Stop compulsively checking your email. Frequent checking of one’s inbox will lead to stress for a few reasons so it’s best to schedule your email checking to every couple of hours or so (depending on your job). By limiting how often you look in your inbox you will be able to focus on other tasks and actually get things done. And getting things done and off you your todo list will lead to less stress.
So relax and don’t let your inbox be your boss.
Checking email less often may reduce stress in part by cutting down on the need to switch between tasks. An unfortunate limitation of the human mind is that it cannot perform two demanding tasks simultaneously, so flipping back and forth between two different tasks saps cognitive resources. As a result, people can become less efficient in each of the tasks they need to accomplish. In addition to providing an unending source of new tasks for our to-do lists, email could also be making us less efficient at accomplishing those tasks.
Indeed, although the participants in our study sent and received roughly the same number of emails during both weeks, they reported doing so in approximately 20 percent less time during the week when they checked their email less frequently. Constantly monitoring our inboxes promotes stress without promoting efficiency. When it comes to checking email, less might be more.
Dealing with an endless stream of emails is challenge in any office environment – even just socially it can be rather taxing. The solution to email always seems to be just around the corner with a new startup from Silicon Valley appearing every year to “save” us from email. Here’s an idea it’s not that the problem is email itself rather it’s how we think about email.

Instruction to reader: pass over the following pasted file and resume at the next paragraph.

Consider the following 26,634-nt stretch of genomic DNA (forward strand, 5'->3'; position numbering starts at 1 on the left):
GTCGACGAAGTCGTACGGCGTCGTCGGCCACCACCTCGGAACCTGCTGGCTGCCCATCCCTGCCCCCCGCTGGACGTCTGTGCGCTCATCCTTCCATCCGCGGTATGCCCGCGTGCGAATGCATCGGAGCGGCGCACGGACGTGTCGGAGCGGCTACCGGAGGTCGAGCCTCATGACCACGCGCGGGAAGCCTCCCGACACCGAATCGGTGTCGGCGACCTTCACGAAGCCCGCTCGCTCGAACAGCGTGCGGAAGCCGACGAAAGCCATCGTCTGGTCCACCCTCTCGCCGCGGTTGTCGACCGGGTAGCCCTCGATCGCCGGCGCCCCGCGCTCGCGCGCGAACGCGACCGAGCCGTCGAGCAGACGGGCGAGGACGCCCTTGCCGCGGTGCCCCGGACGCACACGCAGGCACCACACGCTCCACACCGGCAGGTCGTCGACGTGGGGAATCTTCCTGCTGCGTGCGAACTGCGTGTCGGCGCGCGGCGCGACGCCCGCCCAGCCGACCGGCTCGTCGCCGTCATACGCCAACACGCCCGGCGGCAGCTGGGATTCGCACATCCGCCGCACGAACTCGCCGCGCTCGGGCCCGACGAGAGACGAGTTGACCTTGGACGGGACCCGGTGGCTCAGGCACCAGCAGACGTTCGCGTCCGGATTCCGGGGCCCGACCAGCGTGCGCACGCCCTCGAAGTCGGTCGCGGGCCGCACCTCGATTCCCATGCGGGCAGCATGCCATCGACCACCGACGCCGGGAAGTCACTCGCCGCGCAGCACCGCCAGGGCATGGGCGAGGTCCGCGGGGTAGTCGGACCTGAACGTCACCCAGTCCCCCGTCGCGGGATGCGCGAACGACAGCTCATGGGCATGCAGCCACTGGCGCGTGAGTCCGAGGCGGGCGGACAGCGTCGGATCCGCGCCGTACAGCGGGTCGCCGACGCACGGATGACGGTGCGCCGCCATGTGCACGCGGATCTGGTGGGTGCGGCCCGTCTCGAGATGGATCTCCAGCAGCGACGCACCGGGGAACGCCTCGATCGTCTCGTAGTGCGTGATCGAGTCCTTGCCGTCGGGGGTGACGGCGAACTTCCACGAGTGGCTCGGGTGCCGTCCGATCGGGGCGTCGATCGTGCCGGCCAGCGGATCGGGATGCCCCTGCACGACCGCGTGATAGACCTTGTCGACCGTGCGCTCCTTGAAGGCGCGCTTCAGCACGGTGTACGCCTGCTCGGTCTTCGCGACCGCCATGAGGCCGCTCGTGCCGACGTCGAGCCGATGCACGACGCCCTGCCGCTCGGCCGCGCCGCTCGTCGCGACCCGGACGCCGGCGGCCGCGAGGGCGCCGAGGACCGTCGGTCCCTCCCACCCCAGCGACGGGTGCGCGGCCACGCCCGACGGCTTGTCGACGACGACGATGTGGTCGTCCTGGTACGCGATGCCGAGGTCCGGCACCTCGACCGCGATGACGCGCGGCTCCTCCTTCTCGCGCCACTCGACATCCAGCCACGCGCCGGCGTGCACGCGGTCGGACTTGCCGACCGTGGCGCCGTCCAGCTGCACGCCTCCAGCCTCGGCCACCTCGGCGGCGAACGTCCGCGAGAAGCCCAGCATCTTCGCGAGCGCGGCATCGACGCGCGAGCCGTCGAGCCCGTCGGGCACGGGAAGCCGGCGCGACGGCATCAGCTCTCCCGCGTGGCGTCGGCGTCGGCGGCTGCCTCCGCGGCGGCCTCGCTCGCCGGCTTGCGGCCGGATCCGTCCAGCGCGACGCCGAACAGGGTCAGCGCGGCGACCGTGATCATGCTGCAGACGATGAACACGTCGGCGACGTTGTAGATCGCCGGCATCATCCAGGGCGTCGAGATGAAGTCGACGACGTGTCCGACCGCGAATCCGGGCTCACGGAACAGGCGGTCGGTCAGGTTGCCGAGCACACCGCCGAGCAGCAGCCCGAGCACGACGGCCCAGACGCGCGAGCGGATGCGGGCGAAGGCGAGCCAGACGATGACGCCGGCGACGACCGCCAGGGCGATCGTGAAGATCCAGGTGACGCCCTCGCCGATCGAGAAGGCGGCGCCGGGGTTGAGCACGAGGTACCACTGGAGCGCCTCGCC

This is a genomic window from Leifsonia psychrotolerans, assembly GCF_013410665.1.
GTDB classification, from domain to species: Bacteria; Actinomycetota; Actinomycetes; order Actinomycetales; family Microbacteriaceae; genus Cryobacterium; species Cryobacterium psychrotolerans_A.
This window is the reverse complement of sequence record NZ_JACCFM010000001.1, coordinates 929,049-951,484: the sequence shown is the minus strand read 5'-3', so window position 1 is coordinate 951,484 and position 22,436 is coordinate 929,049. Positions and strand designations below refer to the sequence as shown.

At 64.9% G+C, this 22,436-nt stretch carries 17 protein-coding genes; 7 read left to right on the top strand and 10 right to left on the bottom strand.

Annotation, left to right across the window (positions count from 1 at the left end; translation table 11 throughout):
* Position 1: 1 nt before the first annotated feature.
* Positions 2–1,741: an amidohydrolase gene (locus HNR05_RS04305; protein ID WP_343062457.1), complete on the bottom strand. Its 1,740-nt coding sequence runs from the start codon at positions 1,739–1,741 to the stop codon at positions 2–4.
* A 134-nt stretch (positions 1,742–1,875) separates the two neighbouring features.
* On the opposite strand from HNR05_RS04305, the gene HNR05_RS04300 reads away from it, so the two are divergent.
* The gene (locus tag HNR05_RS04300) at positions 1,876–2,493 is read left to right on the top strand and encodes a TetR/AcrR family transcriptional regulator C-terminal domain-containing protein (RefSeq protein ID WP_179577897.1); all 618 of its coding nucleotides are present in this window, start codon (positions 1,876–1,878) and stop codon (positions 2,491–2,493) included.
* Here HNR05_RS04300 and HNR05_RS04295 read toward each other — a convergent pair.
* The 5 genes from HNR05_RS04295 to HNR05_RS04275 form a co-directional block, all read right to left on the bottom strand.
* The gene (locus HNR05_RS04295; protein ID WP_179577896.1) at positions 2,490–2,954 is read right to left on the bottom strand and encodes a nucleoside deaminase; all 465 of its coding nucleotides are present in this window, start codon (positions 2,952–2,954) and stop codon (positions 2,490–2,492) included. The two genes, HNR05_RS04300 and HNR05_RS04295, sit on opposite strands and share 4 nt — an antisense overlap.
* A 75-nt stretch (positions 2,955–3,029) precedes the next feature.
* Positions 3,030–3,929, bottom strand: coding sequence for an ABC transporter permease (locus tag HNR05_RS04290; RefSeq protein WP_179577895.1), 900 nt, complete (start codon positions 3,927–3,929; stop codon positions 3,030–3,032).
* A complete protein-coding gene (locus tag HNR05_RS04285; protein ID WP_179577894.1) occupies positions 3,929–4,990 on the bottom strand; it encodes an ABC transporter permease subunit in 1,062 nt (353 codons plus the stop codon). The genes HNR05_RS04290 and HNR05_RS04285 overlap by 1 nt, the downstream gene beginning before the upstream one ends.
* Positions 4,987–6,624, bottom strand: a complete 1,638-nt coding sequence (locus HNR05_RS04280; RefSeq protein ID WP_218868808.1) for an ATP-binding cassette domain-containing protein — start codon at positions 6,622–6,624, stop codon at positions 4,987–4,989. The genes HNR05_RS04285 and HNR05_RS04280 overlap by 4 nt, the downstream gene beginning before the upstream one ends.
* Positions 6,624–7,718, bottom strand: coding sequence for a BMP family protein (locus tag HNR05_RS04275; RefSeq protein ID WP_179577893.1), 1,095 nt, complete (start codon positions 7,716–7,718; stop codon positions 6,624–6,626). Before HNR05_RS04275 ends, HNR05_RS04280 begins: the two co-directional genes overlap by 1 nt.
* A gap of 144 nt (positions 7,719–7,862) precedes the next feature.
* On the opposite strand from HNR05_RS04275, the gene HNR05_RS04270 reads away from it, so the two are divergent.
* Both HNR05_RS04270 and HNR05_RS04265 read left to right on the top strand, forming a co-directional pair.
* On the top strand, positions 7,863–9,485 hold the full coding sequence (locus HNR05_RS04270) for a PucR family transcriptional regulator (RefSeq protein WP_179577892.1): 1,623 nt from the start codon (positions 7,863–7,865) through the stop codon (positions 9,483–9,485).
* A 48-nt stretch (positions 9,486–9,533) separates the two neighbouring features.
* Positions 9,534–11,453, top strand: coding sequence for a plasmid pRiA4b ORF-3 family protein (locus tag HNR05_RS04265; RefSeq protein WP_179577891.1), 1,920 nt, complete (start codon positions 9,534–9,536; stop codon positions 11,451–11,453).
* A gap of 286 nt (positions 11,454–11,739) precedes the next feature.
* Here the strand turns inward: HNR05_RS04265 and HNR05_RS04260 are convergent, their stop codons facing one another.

Be free from the chains of email oppression by approaching email as something actionable rather than something to be organized. It’ll make you feel better rather than feeling pushed around by other people’s desires via email.
And that is the one way that email, in the sense of the tools and programs we use to process it, is at fault: technology has made it easier and easier to ask people to do more and more things, without giving us better tools or training to deal with the increasingly huge array of demands on our time. It’s easier than ever to say “hey could you do this for me” and harder than ever to just say “no, too busy”.
Decide you are not going to do those tasks, and simply delete them. Sometimes, a task’s entire life-cycle is to be created from an email, exist for ten minutes, and then have you come back to look at it and then delete it. This might feel pointless, but in going through that process, you are learning something extremely valuable: you are learning what sorts of things are not actually important enough to do you do.